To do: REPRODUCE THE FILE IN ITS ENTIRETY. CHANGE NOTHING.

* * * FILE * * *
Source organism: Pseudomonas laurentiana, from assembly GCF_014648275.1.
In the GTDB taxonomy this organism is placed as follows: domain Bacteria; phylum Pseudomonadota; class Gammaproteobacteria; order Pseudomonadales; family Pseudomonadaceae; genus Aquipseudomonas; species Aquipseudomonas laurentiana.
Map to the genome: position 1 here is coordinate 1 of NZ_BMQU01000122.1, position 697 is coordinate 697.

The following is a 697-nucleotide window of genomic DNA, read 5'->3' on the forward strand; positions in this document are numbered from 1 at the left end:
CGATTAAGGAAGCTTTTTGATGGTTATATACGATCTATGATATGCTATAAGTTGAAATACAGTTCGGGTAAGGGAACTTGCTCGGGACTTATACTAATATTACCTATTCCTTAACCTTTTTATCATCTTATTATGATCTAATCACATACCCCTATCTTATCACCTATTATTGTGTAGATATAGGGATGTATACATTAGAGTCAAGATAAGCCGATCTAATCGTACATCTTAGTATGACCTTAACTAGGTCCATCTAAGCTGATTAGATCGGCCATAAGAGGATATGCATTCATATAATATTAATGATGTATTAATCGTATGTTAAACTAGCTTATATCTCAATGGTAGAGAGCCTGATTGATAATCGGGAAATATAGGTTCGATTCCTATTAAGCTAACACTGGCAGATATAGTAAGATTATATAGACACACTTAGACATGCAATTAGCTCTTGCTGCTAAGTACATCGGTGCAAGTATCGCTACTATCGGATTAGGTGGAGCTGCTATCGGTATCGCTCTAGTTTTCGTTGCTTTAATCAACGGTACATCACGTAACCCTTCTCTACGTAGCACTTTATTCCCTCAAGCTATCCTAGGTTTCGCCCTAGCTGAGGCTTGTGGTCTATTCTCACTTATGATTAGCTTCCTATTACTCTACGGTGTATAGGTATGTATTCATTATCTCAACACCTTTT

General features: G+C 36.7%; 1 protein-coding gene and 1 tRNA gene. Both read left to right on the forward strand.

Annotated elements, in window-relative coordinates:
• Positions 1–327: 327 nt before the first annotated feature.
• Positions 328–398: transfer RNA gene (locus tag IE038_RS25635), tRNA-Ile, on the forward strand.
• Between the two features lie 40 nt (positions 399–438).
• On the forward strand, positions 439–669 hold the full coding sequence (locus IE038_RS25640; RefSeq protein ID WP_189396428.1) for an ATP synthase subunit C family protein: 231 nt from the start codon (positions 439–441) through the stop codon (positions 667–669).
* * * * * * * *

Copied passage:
Source organism: Pseudomonas laurentiana, from assembly GCF_014648275.1.
In the GTDB taxonomy this organism is placed as follows: domain Bacteria; phylum Pseudomonadota; class Gammaproteobacteria; order Pseudomonadales; family Pseudomonadaceae; genus Aquipseudomonas; species Aquipseudomonas laurentiana.
Map to the genome: position 1 here is coordinate 1 of NZ_BMQU01000122.1, position 697 is coordinate 697.

The following is a 697-nucleotide window of genomic DNA, read 5'->3' on the forward strand; positions in this document are numbered from 1 at the left end:
CGATTAAGGAAGCTTTTTGATGGTTATATACGATCTATGATATGCTATAAGTTGAAATACAGTTCGGGTAAGGGAACTTGCTCGGGACTTATACTAATATTACCTATTCCTTAACCTTTTTATCATCTTATTATGATCTAATCACATACCCCTATCTTATCACCTATTATTGTGTAGATATAGGGATGTATACATTAGAGTCAAGATAAGCCGATCTAATCGTACATCTTAGTATGACCTTAACTAGGTCCATCTAAGCTGATTAGATCGGCCATAAGAGGATATGCATTCATATAATATTAATGATGTATTAATCGTATGTTAAACTAGCTTATATCTCAATGGTAGAGAGCCTGATTGATAATCGGGAAATATAGGTTCGATTCCTATTAAGCTAACACTGGCAGATATAGTAAGATTATATAGACACACTTAGACATGCAATTAGCTCTTGCTGCTAAGTACATCGGTGCAAGTATCGCTACTATCGGATTAGGTGGAGCTGCTATCGGTATCGCTCTAGTTTTCGTTGCTTTAATCAACGGTACATCACGTAACCCTTCTCTACGTAGCACTTTATTCCCTCAAGCTATCCTAGGTTTCGCCCTAGCTGAGGCTTGTGGTCTATTCTCACTTATGATTAGCTTCCTATTACTCTACGGTGTATAGGTATGTATTCATTATCTCAACACCTTTT

General features: G+C 36.7%; 1 protein-coding gene and 1 tRNA gene. Both read left to right on the forward strand.

Annotated elements, in window-relative coordinates:
• Positions 1–327: 327 nt before the first annotated feature.
• Positions 328–398: transfer RNA gene (locus tag IE038_RS25635), tRNA-Ile, on the forward strand.
• Between the two features lie 40 nt (positions 399–438).
• On the forward strand, positions 439–669 hold the full coding sequence (locus IE038_RS25640; RefSeq protein ID WP_189396428.1) for an ATP synthase subunit C family protein: 231 nt from the start codon (positions 439–441) through the stop codon (positions 667–669).